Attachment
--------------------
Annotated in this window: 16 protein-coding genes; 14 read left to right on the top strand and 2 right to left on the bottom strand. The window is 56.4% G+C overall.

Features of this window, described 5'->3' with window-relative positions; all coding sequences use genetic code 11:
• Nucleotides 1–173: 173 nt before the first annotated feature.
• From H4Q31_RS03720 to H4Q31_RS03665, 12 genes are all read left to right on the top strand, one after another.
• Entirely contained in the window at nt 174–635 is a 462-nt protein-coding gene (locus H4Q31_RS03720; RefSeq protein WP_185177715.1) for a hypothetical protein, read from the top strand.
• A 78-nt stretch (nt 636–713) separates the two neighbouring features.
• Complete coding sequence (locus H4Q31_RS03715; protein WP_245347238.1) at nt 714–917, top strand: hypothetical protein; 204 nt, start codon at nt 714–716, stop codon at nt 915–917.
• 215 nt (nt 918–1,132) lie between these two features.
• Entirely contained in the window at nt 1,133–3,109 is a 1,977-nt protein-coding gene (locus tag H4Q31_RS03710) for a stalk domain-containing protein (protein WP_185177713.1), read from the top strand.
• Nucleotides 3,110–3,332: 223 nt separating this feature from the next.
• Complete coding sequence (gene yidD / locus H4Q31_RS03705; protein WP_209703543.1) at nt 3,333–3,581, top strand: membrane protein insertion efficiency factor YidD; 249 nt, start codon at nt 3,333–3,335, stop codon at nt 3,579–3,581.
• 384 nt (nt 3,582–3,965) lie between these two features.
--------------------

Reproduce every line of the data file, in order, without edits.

Annotated in this window: 16 protein-coding genes; 14 read left to right on the top strand and 2 right to left on the bottom strand. The window is 56.4% G+C overall.

Features of this window, described 5'->3' with window-relative positions; all coding sequences use genetic code 11:
• Nucleotides 1–173: 173 nt before the first annotated feature.
• From H4Q31_RS03720 to H4Q31_RS03665, 12 genes are all read left to right on the top strand, one after another.
• Entirely contained in the window at nt 174–635 is a 462-nt protein-coding gene (locus H4Q31_RS03720; RefSeq protein WP_185177715.1) for a hypothetical protein, read from the top strand.
• A 78-nt stretch (nt 636–713) separates the two neighbouring features.
• Complete coding sequence (locus H4Q31_RS03715; protein WP_245347238.1) at nt 714–917, top strand: hypothetical protein; 204 nt, start codon at nt 714–716, stop codon at nt 915–917.
• 215 nt (nt 918–1,132) lie between these two features.
• Entirely contained in the window at nt 1,133–3,109 is a 1,977-nt protein-coding gene (locus tag H4Q31_RS03710) for a stalk domain-containing protein (protein WP_185177713.1), read from the top strand.
• Nucleotides 3,110–3,332: 223 nt separating this feature from the next.
• Complete coding sequence (gene yidD / locus H4Q31_RS03705; protein WP_209703543.1) at nt 3,333–3,581, top strand: membrane protein insertion efficiency factor YidD; 249 nt, start codon at nt 3,333–3,335, stop codon at nt 3,579–3,581.
• 384 nt (nt 3,582–3,965) lie between these two features.